Re: [LEAPSECS] building consensus

From: Rob Seaman <>
Date: Mon, 5 Jun 2006 17:13:56 -0700

On Jun 5, 2006, at 4:00 PM, Zefram wrote:

> The algorithm is well-known and immutable. It is independent of any
> authority. One might equally refer to it as the "ISO 8601 calendar"
> rather than the "Gregorian calendar".

ISO 8601 is certainly not immutable. Gregory himself is pretty
now that he's dead and departed.

I'm also not sure a proprietary standard can be regarded as "well-

Doubt I can lay my hands on the copy of ISO 8601 from my Y2K remediation
days. Anybody want to comment on whether it actually attempts to convey
the "Gregorian" algorithm within its pages? If so, this would indeed be
similar to ITU-R TF.460-6 in an attempt to assert ownership over an
external standard that should be regarded as "well-known and immutable".

I don't dispute the ITU's right to control time signals layered on
UTC. This
appears to be a treaty obligation that has been historically well
by the IERS. On the other hand, the underlying definition of UTC seems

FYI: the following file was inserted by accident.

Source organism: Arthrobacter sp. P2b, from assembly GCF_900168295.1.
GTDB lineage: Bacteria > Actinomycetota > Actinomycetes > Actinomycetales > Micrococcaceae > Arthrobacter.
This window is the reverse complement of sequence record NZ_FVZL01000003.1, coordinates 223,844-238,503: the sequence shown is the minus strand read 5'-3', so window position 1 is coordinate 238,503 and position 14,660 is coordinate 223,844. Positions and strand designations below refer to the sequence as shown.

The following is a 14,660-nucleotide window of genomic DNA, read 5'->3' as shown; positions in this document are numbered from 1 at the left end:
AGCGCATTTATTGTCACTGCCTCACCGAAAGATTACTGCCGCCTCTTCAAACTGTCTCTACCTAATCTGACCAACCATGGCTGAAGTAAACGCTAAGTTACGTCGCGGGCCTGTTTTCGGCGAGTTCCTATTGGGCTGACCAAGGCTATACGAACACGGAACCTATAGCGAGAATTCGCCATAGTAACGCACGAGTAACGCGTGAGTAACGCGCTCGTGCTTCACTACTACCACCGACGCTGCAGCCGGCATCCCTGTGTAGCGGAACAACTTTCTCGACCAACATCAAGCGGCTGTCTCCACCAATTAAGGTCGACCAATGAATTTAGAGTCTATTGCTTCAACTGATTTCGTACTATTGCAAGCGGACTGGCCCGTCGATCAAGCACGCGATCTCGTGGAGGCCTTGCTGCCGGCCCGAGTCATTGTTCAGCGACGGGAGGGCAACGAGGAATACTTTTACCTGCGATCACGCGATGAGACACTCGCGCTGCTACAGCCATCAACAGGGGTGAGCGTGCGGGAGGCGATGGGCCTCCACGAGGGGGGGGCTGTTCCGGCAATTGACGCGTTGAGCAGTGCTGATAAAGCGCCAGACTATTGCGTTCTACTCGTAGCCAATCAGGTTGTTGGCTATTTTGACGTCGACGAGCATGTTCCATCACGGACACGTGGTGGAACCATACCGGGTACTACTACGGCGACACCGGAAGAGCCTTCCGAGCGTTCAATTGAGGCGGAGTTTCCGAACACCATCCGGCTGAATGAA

to me to be an algorithm "independent of any authority" since its

> The international standard, in this sense, is actual planetary
> rotations.

Eh? What's that you say? Can't hear you! Could you say that a bit


> The difference between days of the Gregorian calendar and seconds of
> UTC is merely that the seconds are an artificial phenomenon.

Well no - seconds are *two* phenomena - one "natural" and one
Would be happy to argue either side of which is which :-)

A second is either the fraction 1/86400 of one solar day, OR
a second is the SI unit of time. The first second varies with time,
the second second requires effort to be denumerable with the length
of the day at any arbitrary epoch. Tough nuggies.

We wouldn't be having this discussion if the SI unit of time had simply
been called the "essen" as originally proposed. Then the distinction
between these rather different meanings would be obvious and the need
for an actual time-of-day solution indisputable. Eventually one second
will equal 1.5 essens. What would the suggestion then be for a
zero fuss, lotta muss "solution"? (Ein gedankenexperiment,
don't try this at home, kids.)

Nothing about the ALHP mitigates the originally described quadratic
A leap second is a leap second whether it is delivered one or 3600 at
a time.
In fact, the 600 year estimate for the first leap hour needed by the
ALHP assumes
that a leap hour will be triggered when TAI diverges from UT1 by a
half hour.

Which is to say that the Absurd Leap Hour Proposal demands 3600 leap
be issued over a period that would otherwise require only 1800 :-)

Received on Mon Jun 05 2006 - 17:14:22 PDT

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